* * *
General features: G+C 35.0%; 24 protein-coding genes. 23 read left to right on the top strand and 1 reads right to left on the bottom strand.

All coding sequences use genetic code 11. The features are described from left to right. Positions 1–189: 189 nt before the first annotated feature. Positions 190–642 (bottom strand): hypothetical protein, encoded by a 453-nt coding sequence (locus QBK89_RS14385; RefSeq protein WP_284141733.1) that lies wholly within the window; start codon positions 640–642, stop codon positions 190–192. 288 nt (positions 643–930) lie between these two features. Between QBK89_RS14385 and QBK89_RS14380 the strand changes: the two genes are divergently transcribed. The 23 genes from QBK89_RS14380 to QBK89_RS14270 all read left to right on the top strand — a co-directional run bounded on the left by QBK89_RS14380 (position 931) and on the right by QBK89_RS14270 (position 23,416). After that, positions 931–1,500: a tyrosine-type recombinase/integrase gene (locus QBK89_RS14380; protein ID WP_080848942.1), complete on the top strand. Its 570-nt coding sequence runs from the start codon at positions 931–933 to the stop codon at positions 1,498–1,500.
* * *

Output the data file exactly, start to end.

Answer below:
General features: G+C 35.0%; 24 protein-coding genes. 23 read left to right on the top strand and 1 reads right to left on the bottom strand.

All coding sequences use genetic code 11. The features are described from left to right. Positions 1–189: 189 nt before the first annotated feature. Positions 190–642 (bottom strand): hypothetical protein, encoded by a 453-nt coding sequence (locus QBK89_RS14385; RefSeq protein WP_284141733.1) that lies wholly within the window; start codon positions 640–642, stop codon positions 190–192. 288 nt (positions 643–930) lie between these two features. Between QBK89_RS14385 and QBK89_RS14380 the strand changes: the two genes are divergently transcribed. The 23 genes from QBK89_RS14380 to QBK89_RS14270 all read left to right on the top strand — a co-directional run bounded on the left by QBK89_RS14380 (position 931) and on the right by QBK89_RS14270 (position 23,416). After that, positions 931–1,500: a tyrosine-type recombinase/integrase gene (locus QBK89_RS14380; protein ID WP_080848942.1), complete on the top strand. Its 570-nt coding sequence runs from the start codon at positions 931–933 to the stop codon at positions 1,498–1,500.